Option three is the most efficient if you want to designate a specific beneficiary because it is a gift and is not reported on a person’s W-2. However if your contribution will allow the individual to receive matching funds from a Mennonite college or University you must use Option 2 because the contribution can only be matched by the college if it comes from Highland Retreat. The beneficiary of your gift should inform you if they qualify for matching funds.

Contributions can be made any time up until the individual completes his/her term of service. You will receive a receipt for your contribution when it is made. Upon completion of the individual’s term the support will be forward, either to the individual or to the institution as requested by the individual. If the person does not complete their term of service as agreed upon, your contribution will be returned to you, or we will consult you about an alternative.

Please prayerfully consider what you can do to help these young men and women share Christ with our youth.

For reference, I am not eligible for a college matching grant (as far as I am aware).

Here is the letter and form as promised! They’re PDF files so you may need Acrobat Reader to view them.

The Letter and The Form.

Your assistance is appreciated, thank you.

A New Theme

Yesterday I applied for a summer job at a Christian camp a few miles away, I’m hoping to be a counselor (leader) for the summer, should be about 10-12 weeks of having fun with kids. I’ll be staying there overnight the whole time, though Kelly will be able to come and visit when she gets off babysitting and we can have Saturdays together too. Initially she didn’t like the idea, but just kinda realized that it’ll probably be good for us and we’ll appreciate the time we do get together rather than spending every other minute in the same house.

It’ll also be nice to actually do some real work and earn some real money. Against my will, though there was nothing I could do about it, I’ve spent nearly a year in the US and not been able to work, so while it has been nice to do nothing at all, I also feel as though I’m letting down the team and taking advantage of people and their generosity. While that is the case, and to a large degree I have been, it’s not by choice, and given the chance I would have been doing a lot more to earn my keep. Also, while it is hardly IT related, I’m glad to have another stateside work reference with a real organization with standards etc. While I try to work to high standards when working with friends and family doing computer repair etc, there is hardly a gauge to measure by how well I did something.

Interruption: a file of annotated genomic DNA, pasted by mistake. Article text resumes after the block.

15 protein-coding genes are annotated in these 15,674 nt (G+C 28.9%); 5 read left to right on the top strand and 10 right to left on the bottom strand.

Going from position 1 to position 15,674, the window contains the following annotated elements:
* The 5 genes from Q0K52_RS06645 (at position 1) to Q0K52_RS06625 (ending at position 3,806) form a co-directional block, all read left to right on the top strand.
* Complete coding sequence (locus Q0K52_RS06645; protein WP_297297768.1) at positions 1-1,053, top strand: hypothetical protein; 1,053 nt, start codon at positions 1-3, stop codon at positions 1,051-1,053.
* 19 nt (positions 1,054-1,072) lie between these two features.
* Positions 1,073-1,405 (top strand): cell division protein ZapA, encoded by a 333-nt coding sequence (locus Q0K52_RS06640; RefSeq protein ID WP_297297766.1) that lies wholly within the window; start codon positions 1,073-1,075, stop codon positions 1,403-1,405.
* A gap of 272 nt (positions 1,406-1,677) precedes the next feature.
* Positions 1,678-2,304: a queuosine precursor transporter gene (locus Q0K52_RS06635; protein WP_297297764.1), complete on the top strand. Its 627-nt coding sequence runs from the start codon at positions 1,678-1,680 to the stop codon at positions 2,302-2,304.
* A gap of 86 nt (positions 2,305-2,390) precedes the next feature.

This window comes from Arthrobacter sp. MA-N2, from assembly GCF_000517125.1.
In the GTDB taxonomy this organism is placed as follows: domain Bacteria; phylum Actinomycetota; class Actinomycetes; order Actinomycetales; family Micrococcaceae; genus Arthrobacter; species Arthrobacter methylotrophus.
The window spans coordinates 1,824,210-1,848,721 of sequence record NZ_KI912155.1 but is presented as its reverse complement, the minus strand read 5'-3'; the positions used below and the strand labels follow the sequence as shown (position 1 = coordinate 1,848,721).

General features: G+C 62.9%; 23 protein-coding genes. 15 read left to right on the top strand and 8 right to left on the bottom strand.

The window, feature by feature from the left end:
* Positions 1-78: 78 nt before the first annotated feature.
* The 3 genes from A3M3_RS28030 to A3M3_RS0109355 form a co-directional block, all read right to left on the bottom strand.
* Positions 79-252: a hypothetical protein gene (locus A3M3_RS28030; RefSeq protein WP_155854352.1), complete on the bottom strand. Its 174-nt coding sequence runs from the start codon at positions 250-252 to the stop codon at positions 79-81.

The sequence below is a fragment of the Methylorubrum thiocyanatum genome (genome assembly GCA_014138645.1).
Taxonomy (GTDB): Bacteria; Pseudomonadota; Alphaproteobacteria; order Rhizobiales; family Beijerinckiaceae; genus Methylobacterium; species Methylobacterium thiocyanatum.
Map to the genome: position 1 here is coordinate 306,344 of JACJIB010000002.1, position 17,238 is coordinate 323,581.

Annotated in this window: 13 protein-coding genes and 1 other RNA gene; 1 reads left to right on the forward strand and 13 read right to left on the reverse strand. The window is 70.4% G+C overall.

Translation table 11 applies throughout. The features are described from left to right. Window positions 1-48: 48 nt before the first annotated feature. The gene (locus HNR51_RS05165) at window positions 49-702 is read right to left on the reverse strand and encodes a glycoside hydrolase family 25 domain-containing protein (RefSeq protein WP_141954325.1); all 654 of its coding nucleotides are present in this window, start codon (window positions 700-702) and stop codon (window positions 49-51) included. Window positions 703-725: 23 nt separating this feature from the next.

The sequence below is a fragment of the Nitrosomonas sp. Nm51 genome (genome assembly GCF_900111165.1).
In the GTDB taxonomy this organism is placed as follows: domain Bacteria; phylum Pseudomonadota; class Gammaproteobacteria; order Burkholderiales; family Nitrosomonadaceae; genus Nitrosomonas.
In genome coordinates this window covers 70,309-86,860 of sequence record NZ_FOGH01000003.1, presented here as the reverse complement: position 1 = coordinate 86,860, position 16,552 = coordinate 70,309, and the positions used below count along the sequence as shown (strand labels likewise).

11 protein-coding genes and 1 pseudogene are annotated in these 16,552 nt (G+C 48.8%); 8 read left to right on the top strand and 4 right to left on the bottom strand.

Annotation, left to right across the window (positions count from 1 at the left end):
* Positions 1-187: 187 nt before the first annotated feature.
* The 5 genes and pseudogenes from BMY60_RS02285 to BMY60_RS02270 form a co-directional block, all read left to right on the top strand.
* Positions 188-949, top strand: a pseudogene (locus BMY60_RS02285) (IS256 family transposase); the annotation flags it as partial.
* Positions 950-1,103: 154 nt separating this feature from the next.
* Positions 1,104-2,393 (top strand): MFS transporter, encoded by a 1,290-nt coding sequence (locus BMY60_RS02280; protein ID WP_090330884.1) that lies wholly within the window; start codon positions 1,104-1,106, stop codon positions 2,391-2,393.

I was also getting bored with the old theme on my blog, and felt it was time for a change here too. The photo in the header may change some until I find something I like that fits and works, but for now it is a crop of this image:


I took this during the Assemblies of God New Zealand National Conference in October 2007, the week I had my interview with Gen-i. A couple of the guys in the music team are jamming, in the immediate foreground are the power, video signal and communication cables for the stage roaming camera, resting on the base for one of the front speaker towers. I think Mike was programming lights, or he may have just been playing. I know I was the photographer and only touched the lighting board if it was absolutely necessary (mostly “TURN OFF NUMBER 11, TURN ON NUMBER 12” while he was wandering the stage checking things).

In other news I have successfully installed Xen on Debian, so I have a Debian Dom0. I also have a Debian DomU that I’m playing with LDAP with, in an attempt to setup a prototype for web/shell hosting. I’m trying to figure out how to create DomU’s from ISO’s under the Debian Dom0, I have some FreeBSD CD’s that I’d like to build a VM from if possible. Otherwise I can install QEMU back on the Mac and create QEMU images for Xen that way.

Also trying to debug a regex in my logcheck system on Telly. Ever since I installed IPv6 I’m getting annoying messages in the logs every hour that I’m trying to make logcheck ignore (they’re not important, thus I don’t want to see them – unlike people trying to bruteforce my SSH or Mail servers). I have one more thing to try before I go looking for help, as soon as my apt-get dist-upgrade is done (because opening a new tab and SSH’ing a new session is *so* difficult!)

{Last Minute Update!} Just had a phone call from the camp director, he’s put out all my references and is waiting to hear back, then will set up an interview next week perhaps.